Autumn may be creeping in but there’s lots to do in the garden! Here’s your guide for what to harvest, plant and sow in April with bonus lawn care tips
What to harvest in the garden
- If the foliage is completely dead on your late-season potatoes, they should be dug up now. Don’t leave any tiny ones in the ground as they will sprout and attract pests and diseases. Brown patches edged with white mould on the leaves means your spuds might have potato blight. Dig up plants and put in the garden waste (not compost) immediately. Don’t plant potatoes in the same place for another couple of seasons.
- Leaving tomatoes on the vine as long as possible increases their flavour, but there are downsides to this practice. Fruit will need to be well netted so the birds don’t eat it, for a start. And the more fruit on the plant, the more its energy levels are depleted, increasing its vulnerability to attack by pests and diseases. If you’re worried, pick some fruit semi-green and leave in a cool, dark area to ripen.
- Harvest grapes when fully ripe (they won’t ripen further off the vine). Wash well and eat within a couple of days.
- As vines die back, check the skins of pumpkins, butternuts and squashes to make sure they are firm. Give them a light knock and if they make a hollow sound, you know they are ready. Leave at least 10cm of the stem on your pumpkins and sit them in the sun for a couple of weeks if you are planning to store them.
- Kumara is ready to harvest when most of the plant has turned yellow. Leave tubers in the sun to cure for a day or two, then store in a cool, airy place (never refrigerate as tubers will go hard in the centre).
What to sow in the garden
- It’s easier to grow leafy greens such as rocket in autumn as plants won’t flower so quickly when temperatures are lower. There are two main types of rocket: common or salad rocket, and wild rocket. Wild rocket is slower to flower, richer in nutrients and lower-growing than the common type. Rocket isn’t fussy about its soil conditions, but you’ll get better-quality plants if you grow them in rich, moisture-retaining soil. Sow seed now for harvesting in 6-8 weeks. In very cold areas, wild rocket is a better option as it’s hardier to frost.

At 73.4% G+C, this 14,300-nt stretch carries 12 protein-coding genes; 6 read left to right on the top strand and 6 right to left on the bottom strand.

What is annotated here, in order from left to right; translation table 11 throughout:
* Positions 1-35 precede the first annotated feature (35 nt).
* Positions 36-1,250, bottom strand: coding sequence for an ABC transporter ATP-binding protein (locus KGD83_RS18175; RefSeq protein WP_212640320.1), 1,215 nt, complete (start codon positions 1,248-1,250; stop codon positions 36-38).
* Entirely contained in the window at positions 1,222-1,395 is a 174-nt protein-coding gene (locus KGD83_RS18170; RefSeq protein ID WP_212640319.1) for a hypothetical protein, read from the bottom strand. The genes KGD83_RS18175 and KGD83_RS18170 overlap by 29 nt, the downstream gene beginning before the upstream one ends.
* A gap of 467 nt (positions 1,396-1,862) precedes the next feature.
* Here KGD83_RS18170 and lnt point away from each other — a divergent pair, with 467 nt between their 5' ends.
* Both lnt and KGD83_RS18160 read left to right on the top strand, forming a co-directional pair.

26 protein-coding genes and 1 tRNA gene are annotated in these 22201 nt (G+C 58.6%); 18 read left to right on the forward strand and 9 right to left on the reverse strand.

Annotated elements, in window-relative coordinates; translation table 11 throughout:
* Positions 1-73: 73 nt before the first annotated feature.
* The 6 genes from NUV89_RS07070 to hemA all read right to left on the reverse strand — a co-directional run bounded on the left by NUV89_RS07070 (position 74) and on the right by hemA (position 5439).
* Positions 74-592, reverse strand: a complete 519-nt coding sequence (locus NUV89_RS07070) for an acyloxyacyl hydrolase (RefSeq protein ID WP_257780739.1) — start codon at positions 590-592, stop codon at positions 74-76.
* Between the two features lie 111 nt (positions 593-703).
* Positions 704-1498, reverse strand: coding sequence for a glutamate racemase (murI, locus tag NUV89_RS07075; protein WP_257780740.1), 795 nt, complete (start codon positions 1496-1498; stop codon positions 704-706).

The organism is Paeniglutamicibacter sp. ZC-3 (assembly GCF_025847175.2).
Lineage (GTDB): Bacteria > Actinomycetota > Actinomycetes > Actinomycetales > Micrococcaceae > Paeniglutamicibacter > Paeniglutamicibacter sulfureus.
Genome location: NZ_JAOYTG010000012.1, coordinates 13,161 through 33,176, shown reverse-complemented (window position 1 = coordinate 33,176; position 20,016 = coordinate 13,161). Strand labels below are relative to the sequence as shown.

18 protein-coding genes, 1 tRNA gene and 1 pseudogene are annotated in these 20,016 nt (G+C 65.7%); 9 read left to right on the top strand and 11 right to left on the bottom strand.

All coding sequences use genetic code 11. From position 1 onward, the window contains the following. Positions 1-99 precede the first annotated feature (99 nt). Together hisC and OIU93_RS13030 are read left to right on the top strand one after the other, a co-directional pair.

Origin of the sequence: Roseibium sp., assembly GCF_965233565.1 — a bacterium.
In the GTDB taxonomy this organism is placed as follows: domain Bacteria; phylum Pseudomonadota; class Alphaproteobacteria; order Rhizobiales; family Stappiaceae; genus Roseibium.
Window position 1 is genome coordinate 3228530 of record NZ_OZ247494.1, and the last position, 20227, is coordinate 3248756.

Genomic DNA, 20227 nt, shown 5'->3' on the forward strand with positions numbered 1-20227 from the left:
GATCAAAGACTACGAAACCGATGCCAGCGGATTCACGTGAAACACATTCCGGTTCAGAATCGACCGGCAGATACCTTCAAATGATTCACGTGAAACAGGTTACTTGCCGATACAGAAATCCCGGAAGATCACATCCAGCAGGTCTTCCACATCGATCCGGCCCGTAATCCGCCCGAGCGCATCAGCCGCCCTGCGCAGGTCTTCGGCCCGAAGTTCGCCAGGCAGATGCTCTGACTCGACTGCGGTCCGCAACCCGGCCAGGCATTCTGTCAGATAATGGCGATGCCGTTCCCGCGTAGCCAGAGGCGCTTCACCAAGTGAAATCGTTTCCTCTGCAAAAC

- Broad beans and peas can be sown directly into the garden in warmer areas for an early spring harvest. Keep soil moist.
- Save seed from climbing or dwarf beans, coriander and other herbs and veges to sow next season.
- Don’t let lack of outdoor space put you off growing herbs and vegetables. The secret is to choose a crop that suits the space available. Obviously root crops such as potatoes and parsnips, or large tomato plants, are not going to work in window boxes. Radishes, salad greens, Asian vegetables, spinach and many herbs will be fine, though. For best results, use containers around 40-60cm in depth so they won’t dry out too quickly. Growing dwarf varieties or globe-rooted root vegetables are good options.
- Mixing it up in the kitchen garden by planting some of the less common veges will keep you interested and is a great way to practise crop rotation. Kohlrabi is a brassica like broccoli, even though it looks like a misshapen beetroot. Rich in vitamins and high in fibre, the tops and bulb can both be eaten. Grate or slice raw bulbs into salads, or cook them in soups, stews or as a mash. Kohlrabi is a good vege for container cultivation. The hardier purple kohlrabi can be sown in autumn for winter harvesting.
- Purple sprouting broccoli is another interesting cool-season vegetable, producing a succession of flowerheads over a long period. It doesn’t mind poor soil or the cold. For an early spring harvest, sow seed into trays now for planting out when seedlings are about 12-15cm tall.
What to plant in the garden
- Rhubarb is best grown from divisions of mature plants rather than seed. These are available from garden centres, or you could dig up a friend’s plant and divide it when dormant this winter. Make sure each division has plenty of roots and mulch plants with a thick layer of well-rotted compost or manure when the weather cools.
- Also divide clumps of established chives and replant in 6-10 bulb clumps. One of the most useful herbs you can grow in the garden, chives need a sunny position and rich, moist soil. As chives are dormant in winter, you’ll need to mark the position of clumps so you don’t dig them up in error.
- Autumn is a good time to sow new lawns or rejuvenate existing turf. It’s best to wait until weather is cooler, though; ideally when there’s rain on the way.
- Remove weeds and stones first, especially difficult weeds (eg paspalum, dock, dandelion) as you don’t want them popping up in the middle of your nice new lawn.
- Cultivate ground to a depth of 15cm, level, then sprinkle with lawn fertiliser a week before sowing grass seed.
- With existing lawns, give them a good rake first, as this helps get rid of the build-up of old, undecomposed grass. Fill dips or holes with a mixture of potting mix, sand and grass seed.
Words by: Carol Bucknell. Photography by: highwaystarz / 123RF Stock Photo.